$40 may have prevented theft of condo fees | VailDaily.com

$40 may have prevented theft of condo fees

Veronica Whitney
Vail Daily/Preston UtleyJim Poppleton

EAGLE COUNTY – The folder in Jim Poppleton’s hands holds paperwork on a three-year long criminal saga he says he helped solve. In July, following a criminal investigation, former Avon resident Brandon Outlaw – a former employee at Poppleton’s now defunct PRM Reality – was convicted of stealing more than $600,000 in local condo fees from homeowners associations the company managed.Outlaw worked as a bookkeeper and was found guilty of depositing homeowners fees into his own account. And the folder Poppleton holds in his hands is titled “The case of Jim Poppleton versus Eagle County and the 5th Judicial District.”Although he claims to have a case against the District Attorney’s Office, Poppleton says he doesn’t have any money to pursue it. He has even asked the Eagle County Board of Commissioners, which last year authorized extra funds to prosecute the Kobe Bryant, to take a stand in the case.The whole case has cost Poppleton about $1 million in lost net worth, he says. First, he declared bankruptcy, then, the telephone company shut down his phone line, and on Dec. 6, the bank took possession of his Gypsum home following a foreclosure for lack of mortgage payments.”None of this would have happened if (the District Attorney’s Office) had paid me the original invoice of $230,000,” says Poppleton, an accountant and former financial executive, who believes the District Attorney’s Office and the county owe him about $230,000 for helping to investigate Outlaw. “I don’t know if I’ll stay in the valley,” he adds. “I’ve been turned down twice in the valley for jobs because of this situation.”Witness or expert?Although he said he’s sorry Poppleton is losing his house, District Attorney Mark Hurlbert said it’s not the District Attorney’s Office fault. “Our office and the Sheriff’s Office neither have ever promised to pay him anything and it’s inappropriate to do so because he was a factual witness and we can’t pay factual witnesses,” Hurlbert said. “Technically, he witnessed the crime by looking through his own books.”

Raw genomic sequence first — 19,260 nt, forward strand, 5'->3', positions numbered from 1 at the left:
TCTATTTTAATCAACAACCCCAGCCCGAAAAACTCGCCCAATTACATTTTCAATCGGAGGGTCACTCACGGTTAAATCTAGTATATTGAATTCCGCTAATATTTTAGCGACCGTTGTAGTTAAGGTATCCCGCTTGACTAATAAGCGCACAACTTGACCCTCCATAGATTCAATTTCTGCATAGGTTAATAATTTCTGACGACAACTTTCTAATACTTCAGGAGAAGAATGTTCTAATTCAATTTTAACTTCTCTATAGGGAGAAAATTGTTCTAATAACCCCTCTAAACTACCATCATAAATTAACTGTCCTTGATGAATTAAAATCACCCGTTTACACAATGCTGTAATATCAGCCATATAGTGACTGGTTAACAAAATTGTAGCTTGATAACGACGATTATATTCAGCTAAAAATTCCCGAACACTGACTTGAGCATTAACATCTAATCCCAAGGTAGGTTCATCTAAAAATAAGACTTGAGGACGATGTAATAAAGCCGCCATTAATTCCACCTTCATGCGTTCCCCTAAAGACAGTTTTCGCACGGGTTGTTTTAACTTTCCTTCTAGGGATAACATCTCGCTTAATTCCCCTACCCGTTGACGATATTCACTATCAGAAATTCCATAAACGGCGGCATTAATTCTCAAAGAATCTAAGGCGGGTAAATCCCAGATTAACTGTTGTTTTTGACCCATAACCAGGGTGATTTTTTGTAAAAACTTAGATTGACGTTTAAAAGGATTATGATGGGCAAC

Poppleton provided investigators with hundreds of pages of documents and financial records as they prepared embezzlement charges against Outlaw. In July, Outlaw, 32, admitted to stealing $600,000 in local homeowners fees and illegally charging $24,000 on his employer’s credit card. He was due to be sentenced in Eagle County on Nov. 3, but that has been delayed by federal drug charges he faces in Oklahoma. Eagle County District Judge Tom Moorhead was to set a new sentencing date on Monday.Not considered a victimAlthough there was never a formal agreement to pay him as an expert witness, Poppleton said investigators told him he could probably get paid if he helped Eagle County Sheriff Det. Doug Winters with the investigation. “I spent five-and-a-half months helping Winters with the investigation that led to the charges,” Poppleton said. “I showed precisely that all the money that Outlaw took from the associations went directly through my company accounts into Outlaw’s personal accounts. “I lost a lot of money to keep myself alive dealing with attorney’s fees,” he added. “There were six civil lawsuits against me. I took them into bankruptcy court. The victims lost $2,000. I had a net worth loss of $1 million.” Local attorney Rohn Robbins said it would be shocking if Poppleton was paid by the District Attorney’s Office. “He is clearly a fact witness and not an expert,” Robbins said. “A fact witness is someone who observes the crime with his own senses. An expert witness Is somebody who gets paid to give testimony and is an expert in the matter.” To Poppleton, it’s unfair he’s taking all the blame because he owned the company where Outlaw worked and committed his crimes.